You may feel cramping or an urgent need to have a bowel movement when the scope is moved, or the air is pumped.
The camera attached to the colonoscope sends images to an external display, which enables the doctor to examine the inside of the colon.
The doctor may also insert instruments through the tube to take tissue samples (biopsies) or remove polyps or any other abnormal tissues.
The colonoscopy usually takes between 30 and 60 minutes.
It takes about an hour to begin to recover from the anesthetic after the test. You will need someone to take you home because it can take up to a day for the full effects of the drug to wear off. So, don’t drive, make any important decisions, or go back to work for the rest of the day.
If your doctor removes a polyp during a colonoscopy, they may recommend that you follow a special diet temporarily.
You may feel bloated or want to pass gas for a few hours after the test as your body releases the air from the colon. Walking is recommended to help relieve discomfort.
You may also notice a small amount of blood when you first have a bowel movement after the test. Usually, this is not a cause for any concern. Consult your doctor if you continue to have a bowel movement accompanied by blood or blood clots, or if you have persistent abdominal pain or a fever. Although unlikely, it may happen immediately or in the first few days after the procedure, but it may be delayed for up to one to two weeks.
Your doctor will review the results of your colonoscopy and then share them with you.
The colonoscopy result is considered negative if the doctor finds no signs of abnormalities in your colon.
Your doctor may also recommend another colonoscopy:
- In 10 years, if you have an average risk of colon cancer and have no colon cancer risk factors other than age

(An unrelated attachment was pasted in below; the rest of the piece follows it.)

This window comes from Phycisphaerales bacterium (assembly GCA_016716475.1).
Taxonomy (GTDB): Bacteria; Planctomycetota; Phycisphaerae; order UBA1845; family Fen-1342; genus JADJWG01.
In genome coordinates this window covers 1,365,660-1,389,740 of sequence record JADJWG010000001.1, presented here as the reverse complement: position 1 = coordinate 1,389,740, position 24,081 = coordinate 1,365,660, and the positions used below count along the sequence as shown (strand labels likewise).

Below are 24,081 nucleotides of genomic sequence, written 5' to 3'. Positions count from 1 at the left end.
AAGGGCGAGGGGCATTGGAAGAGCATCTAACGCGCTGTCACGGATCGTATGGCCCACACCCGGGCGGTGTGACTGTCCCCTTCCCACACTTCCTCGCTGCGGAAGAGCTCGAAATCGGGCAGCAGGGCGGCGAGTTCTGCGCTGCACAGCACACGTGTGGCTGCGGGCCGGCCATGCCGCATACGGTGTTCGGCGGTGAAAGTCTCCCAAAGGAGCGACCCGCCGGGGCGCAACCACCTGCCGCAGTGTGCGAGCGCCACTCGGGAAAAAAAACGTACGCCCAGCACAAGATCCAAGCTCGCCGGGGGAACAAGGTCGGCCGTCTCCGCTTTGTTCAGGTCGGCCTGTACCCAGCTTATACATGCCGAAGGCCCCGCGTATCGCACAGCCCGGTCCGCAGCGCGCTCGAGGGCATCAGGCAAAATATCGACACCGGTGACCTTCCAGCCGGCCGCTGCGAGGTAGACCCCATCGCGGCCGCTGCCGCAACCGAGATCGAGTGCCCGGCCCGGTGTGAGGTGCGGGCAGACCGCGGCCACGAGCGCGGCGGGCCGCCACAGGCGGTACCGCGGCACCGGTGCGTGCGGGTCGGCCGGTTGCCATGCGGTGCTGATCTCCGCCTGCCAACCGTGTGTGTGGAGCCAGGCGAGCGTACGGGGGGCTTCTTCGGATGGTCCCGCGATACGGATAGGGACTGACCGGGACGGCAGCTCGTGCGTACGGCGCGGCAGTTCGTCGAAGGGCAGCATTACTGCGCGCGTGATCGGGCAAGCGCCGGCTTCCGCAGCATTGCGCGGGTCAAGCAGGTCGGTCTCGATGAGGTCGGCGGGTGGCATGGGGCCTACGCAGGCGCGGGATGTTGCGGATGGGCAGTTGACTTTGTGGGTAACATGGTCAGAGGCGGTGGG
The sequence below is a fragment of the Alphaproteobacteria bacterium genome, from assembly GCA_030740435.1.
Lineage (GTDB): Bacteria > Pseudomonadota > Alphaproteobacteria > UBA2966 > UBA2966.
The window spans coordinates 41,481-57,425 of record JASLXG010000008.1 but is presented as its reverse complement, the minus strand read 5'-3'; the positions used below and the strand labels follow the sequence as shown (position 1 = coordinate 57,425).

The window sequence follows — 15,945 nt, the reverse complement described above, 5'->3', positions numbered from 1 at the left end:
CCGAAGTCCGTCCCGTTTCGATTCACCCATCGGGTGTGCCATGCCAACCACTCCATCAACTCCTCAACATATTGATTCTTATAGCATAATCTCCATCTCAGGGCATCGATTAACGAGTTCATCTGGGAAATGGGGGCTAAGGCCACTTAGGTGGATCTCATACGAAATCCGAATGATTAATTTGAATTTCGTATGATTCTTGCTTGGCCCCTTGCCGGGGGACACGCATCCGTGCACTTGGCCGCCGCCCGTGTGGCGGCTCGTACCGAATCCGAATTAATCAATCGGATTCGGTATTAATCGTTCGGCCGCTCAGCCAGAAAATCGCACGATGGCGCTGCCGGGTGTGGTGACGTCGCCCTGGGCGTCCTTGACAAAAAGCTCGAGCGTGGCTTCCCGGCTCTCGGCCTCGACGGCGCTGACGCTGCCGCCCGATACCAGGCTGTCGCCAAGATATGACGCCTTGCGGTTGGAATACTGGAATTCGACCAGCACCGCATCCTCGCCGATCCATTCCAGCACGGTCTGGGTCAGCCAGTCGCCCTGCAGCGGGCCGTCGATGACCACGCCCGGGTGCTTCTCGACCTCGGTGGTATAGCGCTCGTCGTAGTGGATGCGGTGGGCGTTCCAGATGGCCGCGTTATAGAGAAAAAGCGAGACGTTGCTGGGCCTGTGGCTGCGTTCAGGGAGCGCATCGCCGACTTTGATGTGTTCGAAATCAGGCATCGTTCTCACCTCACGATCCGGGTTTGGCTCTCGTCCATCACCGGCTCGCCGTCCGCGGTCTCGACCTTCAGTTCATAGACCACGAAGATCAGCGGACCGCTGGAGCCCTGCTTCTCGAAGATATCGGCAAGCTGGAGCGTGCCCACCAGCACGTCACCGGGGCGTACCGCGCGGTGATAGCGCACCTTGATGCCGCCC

- In 5 years, if you had a history of stomach polyps during the previous colonoscopy
- In 1 year, if there was a fecal residue in the colon that prevented completing your colon examination
A colonoscopy result is considered positive if the doctor finds any polyps or abnormal tissue in the colon.
Polyps removed during colonoscopy are sent to a laboratory for analysis to determine whether they are cancerous, precancerous, or non-cancerous.
You may need to follow a stricter monitoring schedule in the future to look for more polyps, depending on the size and number of polyps.
If the doctor detects one or two polyps smaller than 1 centimeter in diameter, they may recommend a repeat colonoscopy in five to 10 years, depending on your risk factors for colon cancer.
Undergoing another colonoscopy is recommended sooner if you have:
- More than two polyps
- polyps larger than 1 centimeter
- Fecal residues in the colon that prevents completing the examination of the colon
- Polyps with distinct cells that indicate a greater risk of cancer in the future
- Cancerous polyps
Book your appointment in Novomed today!
To book an appointment with our board-certified gastroenterologist, call us toll-free on 8006686, fill the booking form, or click the live chat icon at the bottom of the screen.